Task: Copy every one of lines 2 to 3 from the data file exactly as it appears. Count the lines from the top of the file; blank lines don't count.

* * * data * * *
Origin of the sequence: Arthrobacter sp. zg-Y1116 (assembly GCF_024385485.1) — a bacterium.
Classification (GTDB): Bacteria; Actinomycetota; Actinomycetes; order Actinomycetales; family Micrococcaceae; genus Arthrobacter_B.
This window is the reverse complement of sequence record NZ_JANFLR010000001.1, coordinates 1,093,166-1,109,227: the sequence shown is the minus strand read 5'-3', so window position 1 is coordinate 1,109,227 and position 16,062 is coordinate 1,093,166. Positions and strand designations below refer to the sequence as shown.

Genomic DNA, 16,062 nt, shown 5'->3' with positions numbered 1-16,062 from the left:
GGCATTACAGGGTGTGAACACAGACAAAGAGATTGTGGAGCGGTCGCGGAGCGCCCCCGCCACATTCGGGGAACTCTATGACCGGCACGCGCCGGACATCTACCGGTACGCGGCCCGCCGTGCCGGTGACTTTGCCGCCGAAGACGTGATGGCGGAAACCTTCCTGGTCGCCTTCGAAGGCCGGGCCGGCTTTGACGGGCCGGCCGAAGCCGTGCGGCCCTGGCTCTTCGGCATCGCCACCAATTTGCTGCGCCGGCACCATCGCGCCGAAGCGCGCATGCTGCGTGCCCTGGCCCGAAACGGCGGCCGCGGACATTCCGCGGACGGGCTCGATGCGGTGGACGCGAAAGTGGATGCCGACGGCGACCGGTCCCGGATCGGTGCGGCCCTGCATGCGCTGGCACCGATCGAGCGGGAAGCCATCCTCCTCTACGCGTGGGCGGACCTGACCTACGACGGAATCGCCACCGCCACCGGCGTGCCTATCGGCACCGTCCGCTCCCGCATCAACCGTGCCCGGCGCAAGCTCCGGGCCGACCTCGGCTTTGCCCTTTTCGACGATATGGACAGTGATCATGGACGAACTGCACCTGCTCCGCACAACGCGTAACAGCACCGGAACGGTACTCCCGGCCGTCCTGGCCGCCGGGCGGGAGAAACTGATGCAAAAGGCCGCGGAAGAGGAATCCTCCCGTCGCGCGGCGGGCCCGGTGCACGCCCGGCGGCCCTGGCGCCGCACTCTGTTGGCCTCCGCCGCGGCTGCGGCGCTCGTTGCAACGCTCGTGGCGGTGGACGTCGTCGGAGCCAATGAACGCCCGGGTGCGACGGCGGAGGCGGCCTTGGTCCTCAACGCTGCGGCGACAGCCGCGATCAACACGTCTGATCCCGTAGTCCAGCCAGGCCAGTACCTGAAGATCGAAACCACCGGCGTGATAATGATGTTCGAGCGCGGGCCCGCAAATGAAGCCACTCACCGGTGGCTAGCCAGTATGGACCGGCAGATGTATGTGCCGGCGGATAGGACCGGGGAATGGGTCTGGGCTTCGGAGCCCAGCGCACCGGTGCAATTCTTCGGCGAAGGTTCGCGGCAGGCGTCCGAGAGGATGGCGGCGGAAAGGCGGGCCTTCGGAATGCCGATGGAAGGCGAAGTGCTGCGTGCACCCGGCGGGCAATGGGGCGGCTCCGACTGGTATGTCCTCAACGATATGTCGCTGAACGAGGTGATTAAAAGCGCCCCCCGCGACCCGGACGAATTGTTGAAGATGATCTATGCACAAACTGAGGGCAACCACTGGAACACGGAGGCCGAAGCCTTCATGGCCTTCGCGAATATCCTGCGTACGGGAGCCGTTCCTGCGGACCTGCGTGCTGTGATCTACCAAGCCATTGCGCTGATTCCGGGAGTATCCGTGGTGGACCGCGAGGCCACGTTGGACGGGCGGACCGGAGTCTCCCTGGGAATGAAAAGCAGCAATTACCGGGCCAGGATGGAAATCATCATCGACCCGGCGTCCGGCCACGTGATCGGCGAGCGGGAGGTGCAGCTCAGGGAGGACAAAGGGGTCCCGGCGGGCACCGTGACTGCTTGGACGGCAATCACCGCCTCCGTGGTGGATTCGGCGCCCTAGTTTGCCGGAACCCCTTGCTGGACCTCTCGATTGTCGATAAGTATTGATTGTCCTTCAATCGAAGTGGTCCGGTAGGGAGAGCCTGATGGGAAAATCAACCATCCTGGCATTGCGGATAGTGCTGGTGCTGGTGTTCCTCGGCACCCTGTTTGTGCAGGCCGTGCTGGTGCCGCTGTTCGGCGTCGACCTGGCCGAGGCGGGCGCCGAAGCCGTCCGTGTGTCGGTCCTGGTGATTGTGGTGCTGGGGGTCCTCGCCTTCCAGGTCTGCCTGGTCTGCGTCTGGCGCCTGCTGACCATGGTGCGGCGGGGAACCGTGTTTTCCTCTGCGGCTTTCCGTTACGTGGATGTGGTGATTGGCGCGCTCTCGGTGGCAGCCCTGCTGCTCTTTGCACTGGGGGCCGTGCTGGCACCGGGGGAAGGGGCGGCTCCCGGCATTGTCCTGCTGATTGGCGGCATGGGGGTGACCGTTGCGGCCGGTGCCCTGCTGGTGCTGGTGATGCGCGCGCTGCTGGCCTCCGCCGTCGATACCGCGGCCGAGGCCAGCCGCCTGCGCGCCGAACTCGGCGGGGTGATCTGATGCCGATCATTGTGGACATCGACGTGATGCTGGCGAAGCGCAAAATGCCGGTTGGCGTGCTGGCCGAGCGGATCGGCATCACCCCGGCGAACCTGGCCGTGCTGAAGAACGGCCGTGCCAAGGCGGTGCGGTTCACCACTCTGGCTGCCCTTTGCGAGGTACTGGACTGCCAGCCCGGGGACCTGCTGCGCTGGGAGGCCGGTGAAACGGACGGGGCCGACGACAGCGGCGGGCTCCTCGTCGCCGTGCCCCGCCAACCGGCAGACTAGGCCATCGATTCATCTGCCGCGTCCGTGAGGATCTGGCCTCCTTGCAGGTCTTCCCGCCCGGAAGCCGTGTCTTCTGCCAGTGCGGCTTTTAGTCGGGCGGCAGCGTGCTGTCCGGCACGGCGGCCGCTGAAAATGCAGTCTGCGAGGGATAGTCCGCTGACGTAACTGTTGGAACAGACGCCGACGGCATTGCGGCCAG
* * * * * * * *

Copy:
Classification (GTDB): Bacteria; Actinomycetota; Actinomycetes; order Actinomycetales; family Micrococcaceae; genus Arthrobacter_B.
This window is the reverse complement of sequence record NZ_JANFLR010000001.1, coordinates 1,093,166-1,109,227: the sequence shown is the minus strand read 5'-3', so window position 1 is coordinate 1,109,227 and position 16,062 is coordinate 1,093,166. Positions and strand designations below refer to the sequence as shown.